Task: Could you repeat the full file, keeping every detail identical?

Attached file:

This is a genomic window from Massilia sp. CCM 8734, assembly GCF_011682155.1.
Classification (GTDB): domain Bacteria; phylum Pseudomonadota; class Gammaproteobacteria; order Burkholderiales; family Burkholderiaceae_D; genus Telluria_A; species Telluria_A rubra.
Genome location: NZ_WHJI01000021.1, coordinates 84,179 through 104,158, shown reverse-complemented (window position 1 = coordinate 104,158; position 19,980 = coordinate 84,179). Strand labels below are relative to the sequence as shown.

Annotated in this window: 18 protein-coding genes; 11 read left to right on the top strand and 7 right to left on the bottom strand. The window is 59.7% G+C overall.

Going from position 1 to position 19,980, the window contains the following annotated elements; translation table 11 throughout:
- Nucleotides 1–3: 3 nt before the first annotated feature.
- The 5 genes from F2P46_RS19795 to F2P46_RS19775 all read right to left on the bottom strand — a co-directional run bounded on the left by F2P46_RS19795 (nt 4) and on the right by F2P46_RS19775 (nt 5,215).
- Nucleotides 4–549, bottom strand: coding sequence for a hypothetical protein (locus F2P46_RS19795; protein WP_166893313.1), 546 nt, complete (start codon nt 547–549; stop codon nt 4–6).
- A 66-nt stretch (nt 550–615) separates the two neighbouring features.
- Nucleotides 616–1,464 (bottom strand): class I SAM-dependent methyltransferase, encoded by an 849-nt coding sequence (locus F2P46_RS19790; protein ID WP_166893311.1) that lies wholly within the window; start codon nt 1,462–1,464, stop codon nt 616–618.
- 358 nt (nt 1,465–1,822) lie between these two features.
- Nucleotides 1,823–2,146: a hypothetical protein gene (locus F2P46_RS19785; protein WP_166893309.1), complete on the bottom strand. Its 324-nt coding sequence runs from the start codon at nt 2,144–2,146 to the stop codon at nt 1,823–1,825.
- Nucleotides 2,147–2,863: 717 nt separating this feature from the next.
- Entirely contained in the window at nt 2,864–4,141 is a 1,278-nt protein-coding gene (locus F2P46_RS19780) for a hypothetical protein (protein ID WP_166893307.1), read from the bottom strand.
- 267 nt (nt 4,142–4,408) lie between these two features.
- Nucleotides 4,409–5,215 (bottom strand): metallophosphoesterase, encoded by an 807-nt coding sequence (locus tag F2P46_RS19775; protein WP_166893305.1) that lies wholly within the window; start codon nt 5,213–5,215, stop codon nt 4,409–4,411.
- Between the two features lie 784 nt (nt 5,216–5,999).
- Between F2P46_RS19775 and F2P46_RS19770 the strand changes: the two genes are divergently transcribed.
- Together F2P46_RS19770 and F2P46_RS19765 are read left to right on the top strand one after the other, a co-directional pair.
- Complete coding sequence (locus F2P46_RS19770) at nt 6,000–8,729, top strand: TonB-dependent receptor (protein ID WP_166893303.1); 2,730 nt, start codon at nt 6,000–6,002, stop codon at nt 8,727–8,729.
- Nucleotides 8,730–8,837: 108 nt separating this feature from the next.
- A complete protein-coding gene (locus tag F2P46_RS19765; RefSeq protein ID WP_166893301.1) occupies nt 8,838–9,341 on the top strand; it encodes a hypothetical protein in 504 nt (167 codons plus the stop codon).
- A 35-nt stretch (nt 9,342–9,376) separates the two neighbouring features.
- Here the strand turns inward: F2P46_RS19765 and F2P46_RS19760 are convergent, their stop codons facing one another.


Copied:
This is a genomic window from Massilia sp. CCM 8734, assembly GCF_011682155.1.
Classification (GTDB): domain Bacteria; phylum Pseudomonadota; class Gammaproteobacteria; order Burkholderiales; family Burkholderiaceae_D; genus Telluria_A; species Telluria_A rubra.
Genome location: NZ_WHJI01000021.1, coordinates 84,179 through 104,158, shown reverse-complemented (window position 1 = coordinate 104,158; position 19,980 = coordinate 84,179). Strand labels below are relative to the sequence as shown.

Annotated in this window: 18 protein-coding genes; 11 read left to right on the top strand and 7 right to left on the bottom strand. The window is 59.7% G+C overall.

Going from position 1 to position 19,980, the window contains the following annotated elements; translation table 11 throughout:
- Nucleotides 1–3: 3 nt before the first annotated feature.
- The 5 genes from F2P46_RS19795 to F2P46_RS19775 all read right to left on the bottom strand — a co-directional run bounded on the left by F2P46_RS19795 (nt 4) and on the right by F2P46_RS19775 (nt 5,215).
- Nucleotides 4–549, bottom strand: coding sequence for a hypothetical protein (locus F2P46_RS19795; protein WP_166893313.1), 546 nt, complete (start codon nt 547–549; stop codon nt 4–6).
- A 66-nt stretch (nt 550–615) separates the two neighbouring features.
- Nucleotides 616–1,464 (bottom strand): class I SAM-dependent methyltransferase, encoded by an 849-nt coding sequence (locus F2P46_RS19790; protein ID WP_166893311.1) that lies wholly within the window; start codon nt 1,462–1,464, stop codon nt 616–618.
- 358 nt (nt 1,465–1,822) lie between these two features.
- Nucleotides 1,823–2,146: a hypothetical protein gene (locus F2P46_RS19785; protein WP_166893309.1), complete on the bottom strand. Its 324-nt coding sequence runs from the start codon at nt 2,144–2,146 to the stop codon at nt 1,823–1,825.
- Nucleotides 2,147–2,863: 717 nt separating this feature from the next.
- Entirely contained in the window at nt 2,864–4,141 is a 1,278-nt protein-coding gene (locus F2P46_RS19780) for a hypothetical protein (protein ID WP_166893307.1), read from the bottom strand.
- 267 nt (nt 4,142–4,408) lie between these two features.
- Nucleotides 4,409–5,215 (bottom strand): metallophosphoesterase, encoded by an 807-nt coding sequence (locus tag F2P46_RS19775; protein WP_166893305.1) that lies wholly within the window; start codon nt 5,213–5,215, stop codon nt 4,409–4,411.
- Between the two features lie 784 nt (nt 5,216–5,999).
- Between F2P46_RS19775 and F2P46_RS19770 the strand changes: the two genes are divergently transcribed.
- Together F2P46_RS19770 and F2P46_RS19765 are read left to right on the top strand one after the other, a co-directional pair.
- Complete coding sequence (locus F2P46_RS19770) at nt 6,000–8,729, top strand: TonB-dependent receptor (protein ID WP_166893303.1); 2,730 nt, start codon at nt 6,000–6,002, stop codon at nt 8,727–8,729.
- Nucleotides 8,730–8,837: 108 nt separating this feature from the next.
- A complete protein-coding gene (locus tag F2P46_RS19765; RefSeq protein ID WP_166893301.1) occupies nt 8,838–9,341 on the top strand; it encodes a hypothetical protein in 504 nt (167 codons plus the stop codon).
- A 35-nt stretch (nt 9,342–9,376) separates the two neighbouring features.
- Here the strand turns inward: F2P46_RS19765 and F2P46_RS19760 are convergent, their stop codons facing one another.